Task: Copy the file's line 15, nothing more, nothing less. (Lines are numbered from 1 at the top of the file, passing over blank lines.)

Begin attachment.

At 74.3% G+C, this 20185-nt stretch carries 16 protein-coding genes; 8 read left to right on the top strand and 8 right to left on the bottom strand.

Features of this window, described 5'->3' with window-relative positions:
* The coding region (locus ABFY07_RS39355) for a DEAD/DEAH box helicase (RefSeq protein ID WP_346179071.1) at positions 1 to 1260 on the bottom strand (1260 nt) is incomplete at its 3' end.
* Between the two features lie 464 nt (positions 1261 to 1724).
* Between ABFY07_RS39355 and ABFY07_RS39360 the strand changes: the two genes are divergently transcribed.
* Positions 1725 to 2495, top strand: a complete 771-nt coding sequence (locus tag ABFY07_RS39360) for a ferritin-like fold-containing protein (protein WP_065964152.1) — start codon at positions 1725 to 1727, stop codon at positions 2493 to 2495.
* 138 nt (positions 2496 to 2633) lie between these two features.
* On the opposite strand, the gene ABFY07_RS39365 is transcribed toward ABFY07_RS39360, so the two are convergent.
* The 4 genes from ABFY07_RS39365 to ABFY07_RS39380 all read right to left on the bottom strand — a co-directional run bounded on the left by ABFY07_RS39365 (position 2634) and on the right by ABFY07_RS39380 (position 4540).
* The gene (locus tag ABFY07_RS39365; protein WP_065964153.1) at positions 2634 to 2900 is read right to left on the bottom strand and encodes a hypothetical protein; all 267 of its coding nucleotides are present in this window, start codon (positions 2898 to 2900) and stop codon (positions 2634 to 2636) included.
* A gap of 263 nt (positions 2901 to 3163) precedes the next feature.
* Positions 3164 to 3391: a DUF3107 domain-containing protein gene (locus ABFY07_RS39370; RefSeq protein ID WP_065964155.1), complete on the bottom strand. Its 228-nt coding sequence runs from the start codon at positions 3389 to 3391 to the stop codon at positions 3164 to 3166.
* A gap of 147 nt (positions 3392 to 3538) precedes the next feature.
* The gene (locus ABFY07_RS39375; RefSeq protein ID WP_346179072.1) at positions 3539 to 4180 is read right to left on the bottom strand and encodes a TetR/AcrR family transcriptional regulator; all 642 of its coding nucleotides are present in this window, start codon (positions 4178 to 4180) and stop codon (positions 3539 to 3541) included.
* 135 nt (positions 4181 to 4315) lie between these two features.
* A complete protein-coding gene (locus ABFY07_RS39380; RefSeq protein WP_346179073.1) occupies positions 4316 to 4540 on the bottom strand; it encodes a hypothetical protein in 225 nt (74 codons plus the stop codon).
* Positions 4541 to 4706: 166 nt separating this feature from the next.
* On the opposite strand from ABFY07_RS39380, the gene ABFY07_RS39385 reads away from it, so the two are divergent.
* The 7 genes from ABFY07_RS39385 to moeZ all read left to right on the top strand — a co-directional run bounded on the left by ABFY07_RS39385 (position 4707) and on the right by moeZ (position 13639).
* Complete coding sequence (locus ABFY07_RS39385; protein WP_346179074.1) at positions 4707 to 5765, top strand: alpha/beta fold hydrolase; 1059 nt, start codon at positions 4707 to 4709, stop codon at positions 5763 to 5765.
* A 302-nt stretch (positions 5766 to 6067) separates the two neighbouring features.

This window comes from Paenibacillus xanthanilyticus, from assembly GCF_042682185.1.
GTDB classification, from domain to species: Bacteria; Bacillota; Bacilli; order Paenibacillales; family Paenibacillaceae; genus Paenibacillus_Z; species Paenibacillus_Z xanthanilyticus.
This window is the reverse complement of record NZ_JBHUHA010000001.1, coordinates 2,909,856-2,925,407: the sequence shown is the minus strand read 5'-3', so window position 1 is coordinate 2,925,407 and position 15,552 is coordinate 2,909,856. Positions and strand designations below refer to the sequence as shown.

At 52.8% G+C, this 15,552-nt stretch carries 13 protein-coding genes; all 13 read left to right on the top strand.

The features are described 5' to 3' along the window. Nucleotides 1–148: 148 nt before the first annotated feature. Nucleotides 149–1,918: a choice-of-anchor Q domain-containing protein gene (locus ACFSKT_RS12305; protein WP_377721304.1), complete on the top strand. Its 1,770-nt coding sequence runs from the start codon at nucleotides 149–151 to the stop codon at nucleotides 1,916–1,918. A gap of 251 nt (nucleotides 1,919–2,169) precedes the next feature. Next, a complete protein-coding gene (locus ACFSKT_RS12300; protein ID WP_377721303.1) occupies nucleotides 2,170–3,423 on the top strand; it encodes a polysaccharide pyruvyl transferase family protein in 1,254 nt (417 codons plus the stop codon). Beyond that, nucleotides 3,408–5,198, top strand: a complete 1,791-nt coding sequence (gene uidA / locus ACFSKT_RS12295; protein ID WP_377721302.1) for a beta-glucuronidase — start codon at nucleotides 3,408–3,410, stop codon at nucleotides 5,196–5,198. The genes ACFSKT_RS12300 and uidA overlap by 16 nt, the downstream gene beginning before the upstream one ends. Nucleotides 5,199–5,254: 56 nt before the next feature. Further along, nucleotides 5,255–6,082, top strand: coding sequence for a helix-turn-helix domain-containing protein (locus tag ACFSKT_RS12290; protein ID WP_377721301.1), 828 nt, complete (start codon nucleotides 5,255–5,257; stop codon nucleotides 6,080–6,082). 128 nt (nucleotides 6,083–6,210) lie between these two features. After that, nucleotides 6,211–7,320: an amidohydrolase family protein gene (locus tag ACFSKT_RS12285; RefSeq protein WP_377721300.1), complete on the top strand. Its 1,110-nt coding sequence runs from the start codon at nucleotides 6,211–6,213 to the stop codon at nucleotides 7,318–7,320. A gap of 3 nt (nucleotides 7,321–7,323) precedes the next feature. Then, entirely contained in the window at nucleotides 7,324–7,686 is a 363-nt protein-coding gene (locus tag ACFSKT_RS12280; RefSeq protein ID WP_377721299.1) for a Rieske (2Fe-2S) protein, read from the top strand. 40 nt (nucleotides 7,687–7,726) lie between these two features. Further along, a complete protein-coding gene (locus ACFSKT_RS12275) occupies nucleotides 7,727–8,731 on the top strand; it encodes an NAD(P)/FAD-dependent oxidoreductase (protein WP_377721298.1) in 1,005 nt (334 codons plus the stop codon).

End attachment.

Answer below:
* 135 nt (positions 4181 to 4315) lie between these two features.